behind UTC alerts

U-T-C has policies put into place in the case of emergency. The office of safety and risk management is in charge of these emergency responses.

They send out e-mails to all students and text messages to those who have signed up for U-T-C alerts.  Shelby Thompson has been working in the office since February.  She is working to make sure everyone on campus is prepared for emergency situations.

For many students, the most recent memorable emergency could easily be the Tornados last April. Thompson remembers them too. She remembers the stages  in which the storms progressed, how school was cancelled, then opened again, then cancelled once more, and how the office handled the confusion.

Not everyone receives these messages though because not everyone has signed up for U-T-C alert text messages. Nashville, Freshman Katrina Ferrier has not because she claims that the University already sends her too many messages about things she doesn’t care about and she doesn’t want any more.

Former student, Carol Meck, however, found the alert text messages very useful while she was a student last year mainly because she wanted to know if class was canceled before she got out of bed.

# # #Click here to listen to Shelby Thompson talk about what to do during a tornado

World’s worst air

by: Rachel Koch

Rachel-Koch@mocs.utc.edu

CHATTANOOGA, Tenn (AP/The Loop) —  Cities in Iran, India, Pakistan and the capital of Mongolia rank among the worst on the planet for air pollution, while those in the U.S. and Canada are among the best, according to the first global survey, released Monday by the World Health Organization.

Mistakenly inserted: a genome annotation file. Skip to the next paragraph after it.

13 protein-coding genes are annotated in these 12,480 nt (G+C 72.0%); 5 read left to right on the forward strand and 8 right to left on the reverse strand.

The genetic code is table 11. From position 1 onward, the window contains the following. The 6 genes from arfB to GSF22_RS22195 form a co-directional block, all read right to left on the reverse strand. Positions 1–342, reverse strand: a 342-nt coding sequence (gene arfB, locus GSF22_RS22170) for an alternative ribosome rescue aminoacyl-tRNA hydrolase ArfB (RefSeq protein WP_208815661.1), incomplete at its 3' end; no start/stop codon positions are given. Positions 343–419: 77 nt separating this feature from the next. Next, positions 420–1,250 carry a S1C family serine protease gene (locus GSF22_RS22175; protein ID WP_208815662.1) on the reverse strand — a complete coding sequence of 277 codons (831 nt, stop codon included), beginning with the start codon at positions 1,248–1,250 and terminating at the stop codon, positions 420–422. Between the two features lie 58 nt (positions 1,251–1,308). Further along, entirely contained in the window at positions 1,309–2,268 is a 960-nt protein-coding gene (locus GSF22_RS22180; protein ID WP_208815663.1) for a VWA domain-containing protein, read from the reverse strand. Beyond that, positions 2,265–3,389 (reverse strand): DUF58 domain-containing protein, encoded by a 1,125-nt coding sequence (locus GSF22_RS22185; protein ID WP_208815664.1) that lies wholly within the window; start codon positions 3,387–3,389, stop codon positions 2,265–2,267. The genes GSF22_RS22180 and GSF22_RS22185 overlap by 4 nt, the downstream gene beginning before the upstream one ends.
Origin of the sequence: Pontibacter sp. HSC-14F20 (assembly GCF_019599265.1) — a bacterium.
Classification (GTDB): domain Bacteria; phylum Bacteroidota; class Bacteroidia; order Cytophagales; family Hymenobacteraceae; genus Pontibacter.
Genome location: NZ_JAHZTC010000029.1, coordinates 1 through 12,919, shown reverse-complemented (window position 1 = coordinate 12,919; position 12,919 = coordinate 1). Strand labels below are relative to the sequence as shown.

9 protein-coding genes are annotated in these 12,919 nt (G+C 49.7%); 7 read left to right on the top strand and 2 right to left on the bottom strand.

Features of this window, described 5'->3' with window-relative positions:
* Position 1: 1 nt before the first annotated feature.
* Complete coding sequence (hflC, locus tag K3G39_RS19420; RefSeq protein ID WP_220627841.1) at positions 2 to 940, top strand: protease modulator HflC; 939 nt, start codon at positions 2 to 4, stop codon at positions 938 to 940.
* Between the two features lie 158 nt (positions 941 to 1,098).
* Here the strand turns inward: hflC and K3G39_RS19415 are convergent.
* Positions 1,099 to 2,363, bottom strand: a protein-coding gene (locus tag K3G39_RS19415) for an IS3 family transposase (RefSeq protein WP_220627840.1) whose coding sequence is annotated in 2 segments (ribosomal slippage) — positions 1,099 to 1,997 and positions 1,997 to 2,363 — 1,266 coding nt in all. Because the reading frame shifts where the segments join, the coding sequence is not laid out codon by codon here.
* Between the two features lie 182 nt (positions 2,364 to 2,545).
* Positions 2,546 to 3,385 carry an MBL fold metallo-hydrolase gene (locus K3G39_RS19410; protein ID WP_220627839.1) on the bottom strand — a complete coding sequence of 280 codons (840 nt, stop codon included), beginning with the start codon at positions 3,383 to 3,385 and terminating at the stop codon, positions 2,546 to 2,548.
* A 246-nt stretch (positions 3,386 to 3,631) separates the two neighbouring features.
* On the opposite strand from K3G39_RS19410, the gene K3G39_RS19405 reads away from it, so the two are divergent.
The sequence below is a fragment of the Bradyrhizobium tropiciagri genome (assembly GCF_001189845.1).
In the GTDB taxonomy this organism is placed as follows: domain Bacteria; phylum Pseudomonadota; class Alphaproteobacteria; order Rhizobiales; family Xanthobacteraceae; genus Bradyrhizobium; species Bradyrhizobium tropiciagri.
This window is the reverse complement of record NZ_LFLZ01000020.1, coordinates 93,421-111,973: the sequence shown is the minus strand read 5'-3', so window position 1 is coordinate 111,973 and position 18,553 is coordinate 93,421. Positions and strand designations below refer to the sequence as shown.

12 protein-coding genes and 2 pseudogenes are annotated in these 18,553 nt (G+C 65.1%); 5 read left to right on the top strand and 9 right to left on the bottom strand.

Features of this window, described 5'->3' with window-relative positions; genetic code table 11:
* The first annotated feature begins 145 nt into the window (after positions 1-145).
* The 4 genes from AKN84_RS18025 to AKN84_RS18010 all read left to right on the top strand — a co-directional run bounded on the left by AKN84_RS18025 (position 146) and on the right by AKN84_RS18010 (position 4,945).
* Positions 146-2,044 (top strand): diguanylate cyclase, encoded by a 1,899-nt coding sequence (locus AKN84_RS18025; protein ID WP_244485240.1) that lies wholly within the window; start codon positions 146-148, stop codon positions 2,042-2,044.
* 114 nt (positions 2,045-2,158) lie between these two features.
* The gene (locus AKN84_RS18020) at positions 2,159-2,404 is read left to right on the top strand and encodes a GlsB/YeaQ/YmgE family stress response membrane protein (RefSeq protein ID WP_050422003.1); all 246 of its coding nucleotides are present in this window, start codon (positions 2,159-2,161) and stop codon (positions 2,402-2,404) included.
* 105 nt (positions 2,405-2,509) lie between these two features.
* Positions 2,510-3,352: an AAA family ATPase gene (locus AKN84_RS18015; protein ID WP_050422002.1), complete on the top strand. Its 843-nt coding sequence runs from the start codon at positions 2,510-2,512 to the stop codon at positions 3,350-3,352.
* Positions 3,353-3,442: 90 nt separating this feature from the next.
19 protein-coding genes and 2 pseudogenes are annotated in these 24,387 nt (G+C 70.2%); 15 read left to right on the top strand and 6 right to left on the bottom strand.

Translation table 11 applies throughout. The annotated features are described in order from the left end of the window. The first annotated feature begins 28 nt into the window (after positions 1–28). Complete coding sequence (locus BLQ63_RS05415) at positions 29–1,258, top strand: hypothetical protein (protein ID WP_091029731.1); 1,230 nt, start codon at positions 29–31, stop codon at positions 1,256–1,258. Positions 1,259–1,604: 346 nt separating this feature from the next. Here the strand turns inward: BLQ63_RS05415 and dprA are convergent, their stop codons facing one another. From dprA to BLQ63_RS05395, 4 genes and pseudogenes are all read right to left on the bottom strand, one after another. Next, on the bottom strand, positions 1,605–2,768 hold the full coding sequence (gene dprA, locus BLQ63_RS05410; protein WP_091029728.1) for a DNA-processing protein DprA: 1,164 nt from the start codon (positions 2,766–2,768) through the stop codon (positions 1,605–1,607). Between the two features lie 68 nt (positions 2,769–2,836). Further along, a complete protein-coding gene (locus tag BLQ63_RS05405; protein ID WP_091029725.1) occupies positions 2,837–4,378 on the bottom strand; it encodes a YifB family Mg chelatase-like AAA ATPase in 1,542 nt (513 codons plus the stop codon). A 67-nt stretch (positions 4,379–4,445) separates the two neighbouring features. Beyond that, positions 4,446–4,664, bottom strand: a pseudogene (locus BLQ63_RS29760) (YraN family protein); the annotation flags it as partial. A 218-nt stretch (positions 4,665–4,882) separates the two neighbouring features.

The southwest Iranian city of Ahvaz walked away with the unfortunate distinction of having the highest measured level of airborne particles smaller than 10 micrometers.

WHO released the list to highlight the need to reduce outdoor air pollution, which is estimated to cause 1.34 million premature deaths each year. The global body said investments to lower pollution levels quickly pay off due to lower disease rates and, therefore, lower healthcare costs.

The list, which relies on country-reported data over the past several years, measures the levels of airborne particles smaller than 10 micrometers — so-called PM10s — for almost 1,100 cities.

WHO recommends an upper limit of 20 micrograms for PM10s, which can cause serious respiratory problems in humans. They are mostly sulfur dioxide and nitrogen dioxide from power plants, auto exhausts and industry.

Ahvaz’s annual average of PM10s was 372 micrograms per cubic meter.

The study found that the Mongolian capital Ulan Bator had an annual average PM10s density of 279 micrograms per cubic meter, followed by another west Iranian city, Sanandaj, with 254 micrograms.

Cities in Pakistan and India, such as Quetta and Kanpur, as well as Botswana’s capital Gaborone, also ranked high on the pollution scale.

WHO said the reasons for the high pollution levels varied, but that often rapid industrialization and the use of poor quality fuels for transportation and electricity generation are to blame.

At the other end of the list are cities in Canada and the United States, which benefit from lower population density, favorable climates and stricter air pollution regulation.

Yukon territory’s capital Whitehorse had a yearly average of just 3 micrograms of PM10s per cubic meter, while Santa Fe, New Mexico, measured 6 micrograms.

Washington, D.C., had a level of 18 micrograms, Tokyo measured 23 micrograms, and Paris had 38 micrograms of PM10s per cubic meter.

WHO also released a shorter table comparing levels of even finer dust particles, known as PM2.5s. The level considered harmful there is 10 micrograms per cubic meter.

This list contained no measurements from Asia apart from Ulan Bator, which again ranked worst with 63.0 micrograms.